Your peripheral clock genes in your organs need to be aligned with your core circadian clock. Dysregulation of circadian systems, or getting your peripheral clocks out of sync, is thought to be one driver of many modern, chronic diseases.[ref]
So how can the supplements that you take at breakfast affect your circadian rhythm? And does switching to taking supplements at night make a difference?
Let’s dig into the research on what is known at this point in time.
Circadian gene expression changed by natural supplements:
Passionflower Extract increases circadian gene expression:
Passionflower is an herbal supplement (or tea) used for anxiety and anxiety-related sleep disorders. It is an age-old remedy to calm down and sleep well.
Animal studies show passionflower extract increases the amplitude of PER1/2 and CRY1 gene expression in the liver, but it doesn’t shift the phase of when the genes are expressed.
In the brain, passionflower extract increased the expression of BMAL1 and CLOCK. Interestingly, it also caused a change in cortisol levels – decreasing the levels when they should be low, but not affecting the peak levels.[ref]
NAD+ increases PER1:
Increasing NAD+ levels has been shown in animal studies to increase PER1 gene expression and also to reduce weight gain.[ref]
The supplements NR (nicotinamide riboside) and NMN (nicotinamide mononucleotide) have been shown in both animal and human studies to increase NAD+ levels. (Read more: NAD+ Reversing Aging? Overview of NR and NMN )
You can get Nicotinamide Riboside and NMN online or through your local health food store.
Berberine increases BMAL1
Berberine is a component of several different plants traditionally used as natural medicines. It is known for regulating blood glucose levels. A recent cell study looked at the effects of berberine on adipose tissue. The study showed that berberine upregulated FGF21 (important in glucose regulation) by increasing BMAL1.[ref]
Berberine is available online and through your local health food store. It may also lower blood pressure in addition to lowering blood glucose levels, so check with your doctor if you are on any prescription meds.
Related article: Berberine research studies and absorption
Resveratrol: restoring and normalizing CLOCK, BMAL1, and PER2 when fat is high
Fatty liver disease (NAFLD) decreases the expression of CLOCK and BMAL1. Resveratrol has been shown in cell studies to restore BMAL1 expression in liver cells treated with fatty acids.
Additionally, resveratrol has been shown to reverse acrylamide’s negative effects on circadian rhythm.[ref] When food is browned through a Maillard reaction (e.g., french fries, toast), it can form acrylamide, which has been shown in several studies to downregulate circadian genes in both the liver and brain as well as cause cognitive deficits.[ref] Acrylamide is also found in cigarette smoke.
Takeaways: If you are eating a crappy diet of fried foods, resveratrol in the morning may help to restore your circadian rhythm. Another way of looking at it is that fried foods affect your health by messing up your circadian rhythm.
Nobiletin increases PER2
Nobiletin is a flavonoid found in citrus fruits. It has been fairly well studied in its effect on circadian rhythm. Specifically, it increases the amplitude and lengthens the period for PER2.[ref]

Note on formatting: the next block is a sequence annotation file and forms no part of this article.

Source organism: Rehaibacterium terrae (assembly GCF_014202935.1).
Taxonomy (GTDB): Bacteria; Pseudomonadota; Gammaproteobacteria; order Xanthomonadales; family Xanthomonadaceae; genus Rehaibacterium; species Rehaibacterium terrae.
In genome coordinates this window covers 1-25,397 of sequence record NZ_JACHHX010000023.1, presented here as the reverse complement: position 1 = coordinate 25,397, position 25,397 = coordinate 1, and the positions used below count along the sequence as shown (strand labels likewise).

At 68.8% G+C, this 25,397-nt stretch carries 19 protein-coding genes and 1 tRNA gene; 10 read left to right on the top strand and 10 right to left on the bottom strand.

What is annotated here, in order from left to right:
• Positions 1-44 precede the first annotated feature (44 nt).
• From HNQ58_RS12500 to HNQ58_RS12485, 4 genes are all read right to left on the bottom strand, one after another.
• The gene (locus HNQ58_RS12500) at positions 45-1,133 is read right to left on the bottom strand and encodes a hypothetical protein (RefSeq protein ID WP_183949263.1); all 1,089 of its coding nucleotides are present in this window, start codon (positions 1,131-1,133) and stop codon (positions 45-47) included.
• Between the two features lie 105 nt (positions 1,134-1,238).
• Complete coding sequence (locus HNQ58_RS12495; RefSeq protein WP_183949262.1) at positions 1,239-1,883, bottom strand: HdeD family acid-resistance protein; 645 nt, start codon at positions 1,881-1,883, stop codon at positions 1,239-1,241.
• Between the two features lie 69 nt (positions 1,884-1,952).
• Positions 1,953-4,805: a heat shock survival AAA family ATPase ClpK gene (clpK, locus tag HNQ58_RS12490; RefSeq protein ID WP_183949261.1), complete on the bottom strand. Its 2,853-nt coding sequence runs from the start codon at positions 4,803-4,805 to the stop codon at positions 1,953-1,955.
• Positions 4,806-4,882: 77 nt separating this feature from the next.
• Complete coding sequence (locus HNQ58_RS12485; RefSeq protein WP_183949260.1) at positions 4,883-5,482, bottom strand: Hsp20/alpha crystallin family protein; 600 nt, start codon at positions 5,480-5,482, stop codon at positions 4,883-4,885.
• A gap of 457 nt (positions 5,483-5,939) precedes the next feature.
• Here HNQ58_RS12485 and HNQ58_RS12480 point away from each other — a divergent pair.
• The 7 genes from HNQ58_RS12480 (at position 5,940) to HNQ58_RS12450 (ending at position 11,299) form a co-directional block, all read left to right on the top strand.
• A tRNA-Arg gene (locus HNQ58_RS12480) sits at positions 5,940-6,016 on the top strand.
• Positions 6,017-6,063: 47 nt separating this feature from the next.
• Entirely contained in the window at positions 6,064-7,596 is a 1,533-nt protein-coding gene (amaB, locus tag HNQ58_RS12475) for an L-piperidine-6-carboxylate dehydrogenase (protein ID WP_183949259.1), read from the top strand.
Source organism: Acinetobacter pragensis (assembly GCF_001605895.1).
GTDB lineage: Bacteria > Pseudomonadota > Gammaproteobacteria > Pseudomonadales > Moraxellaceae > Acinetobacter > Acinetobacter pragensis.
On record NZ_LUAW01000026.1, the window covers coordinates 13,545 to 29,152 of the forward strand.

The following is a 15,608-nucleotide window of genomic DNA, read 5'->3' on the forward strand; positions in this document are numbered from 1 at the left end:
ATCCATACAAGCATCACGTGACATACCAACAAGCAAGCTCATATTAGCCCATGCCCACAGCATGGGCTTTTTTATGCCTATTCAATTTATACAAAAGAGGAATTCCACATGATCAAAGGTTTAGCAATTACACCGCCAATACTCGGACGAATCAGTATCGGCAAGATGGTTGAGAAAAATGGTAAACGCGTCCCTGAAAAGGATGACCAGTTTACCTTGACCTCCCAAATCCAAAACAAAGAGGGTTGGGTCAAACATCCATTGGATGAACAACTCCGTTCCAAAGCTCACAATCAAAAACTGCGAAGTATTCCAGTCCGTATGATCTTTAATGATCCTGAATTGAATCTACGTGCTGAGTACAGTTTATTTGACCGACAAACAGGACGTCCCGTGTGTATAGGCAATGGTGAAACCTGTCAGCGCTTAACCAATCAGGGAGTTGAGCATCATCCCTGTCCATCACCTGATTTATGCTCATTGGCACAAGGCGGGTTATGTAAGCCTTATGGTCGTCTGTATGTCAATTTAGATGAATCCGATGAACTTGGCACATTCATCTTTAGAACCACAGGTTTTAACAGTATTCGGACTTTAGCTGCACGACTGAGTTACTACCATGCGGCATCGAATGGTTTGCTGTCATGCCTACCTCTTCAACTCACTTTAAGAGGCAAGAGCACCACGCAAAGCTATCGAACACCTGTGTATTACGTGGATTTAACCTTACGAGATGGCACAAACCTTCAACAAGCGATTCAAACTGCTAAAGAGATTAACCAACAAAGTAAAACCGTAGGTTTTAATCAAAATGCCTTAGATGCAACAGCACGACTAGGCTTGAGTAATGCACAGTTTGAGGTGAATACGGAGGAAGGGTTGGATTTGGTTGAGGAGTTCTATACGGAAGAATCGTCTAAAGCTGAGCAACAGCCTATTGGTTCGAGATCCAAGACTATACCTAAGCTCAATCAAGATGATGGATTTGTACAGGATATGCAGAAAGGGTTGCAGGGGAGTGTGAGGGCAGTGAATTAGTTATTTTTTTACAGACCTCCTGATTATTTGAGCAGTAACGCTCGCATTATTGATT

There is a Life Extension Foundation supplement called Circadian Sleep. It includes both 1.5mg of melatonin and 50 mg of nobiletin.
Lithium orotate impacts BMAL1 and PER2
Lithium carbonate has been used in high doses for decades as a prescription medication for bipolar disorder. Lithium orotate, though, is available in low doses as a supplement.
- Lithium affects BMAL1 expression by inhibiting GSK3.[ref]
- Lithium upregulates PER2 expression.[ref]
- It lengthens the period of peripheral clock gene expression (in mice).[ref]
DHA (fish oil) supplements affect BMAL1:
The omega-3 fatty acid DHA has been shown in cell studies on neurons to affect BMAL1. The study found that palmitate, an often inflammatory saturated fat, altered the period of BMAL1 expression. However, DHA could protect the cells from the negative effect.[ref]
This study hints that some of the negative effects of palmitic acid may be due to the disruption of BMAL1.
Jiao-Tai-Wan increases CRY1/2:
A traditional Chinese medicine herbal blend called Jiao-Tai-Wan has been shown to affect circadian rhythm. The herbal blend contains Thizome coptidis and Cortex cinnamomi (Chinese cinnamon).
It is traditionally used for insomnia but also helps decrease insulin resistance and increase weight loss. A recent study showed that Jiao-Tai-Wan upregulated the CRY1 and CRY2 proteins and downregulated inflammatory proteins.[ref]
Interestingly, genetic variants in the CRY2 gene are linked to an increased risk of obesity and higher fasting blood glucose levels.
Supplements that affect circadian rhythm without affecting gene expression:
Lion’s Mane alters active time
A recent animal study shows Lion’s mane mushroom extract (Hericium erinaceus) alters the sleep/wake activity timing without altering the core circadian clock genes. The study found that the animals given the lion’s mane extract were active earlier in their normal activity period and then also went to sleep earlier. This didn’t affect the expression of the PER genes or BMAL1 (which were the two circadian genes investigated in the study).[ref]
If you are working to shift your circadian rhythm towards being more active in the morning, perhaps Lion’s Mane would help. Lion’s mane is available as a powdered supplement that blends well with coffee, or you can get it in capsules.
Curcumin timing in cancer adjuvant testing:
Cancer studies show that curcumin induces cell death in cancer cells (in a petri dish – don’t take it instead of chemo).
Researchers investigated the anti-cancer effects of curcumin based on the dose timing. The study found that low-dose curcumin treatments given 6-11 hours before peak PER2 expression were most effective in killing cancer cells.[ref]
This was just a cell study – so the timing of curcumin treatment in humans still needs to be researched. I’ve included it here, not as a definitive time for taking curcumin, but rather as an example of how timing matters and may change depending on your desired outcome.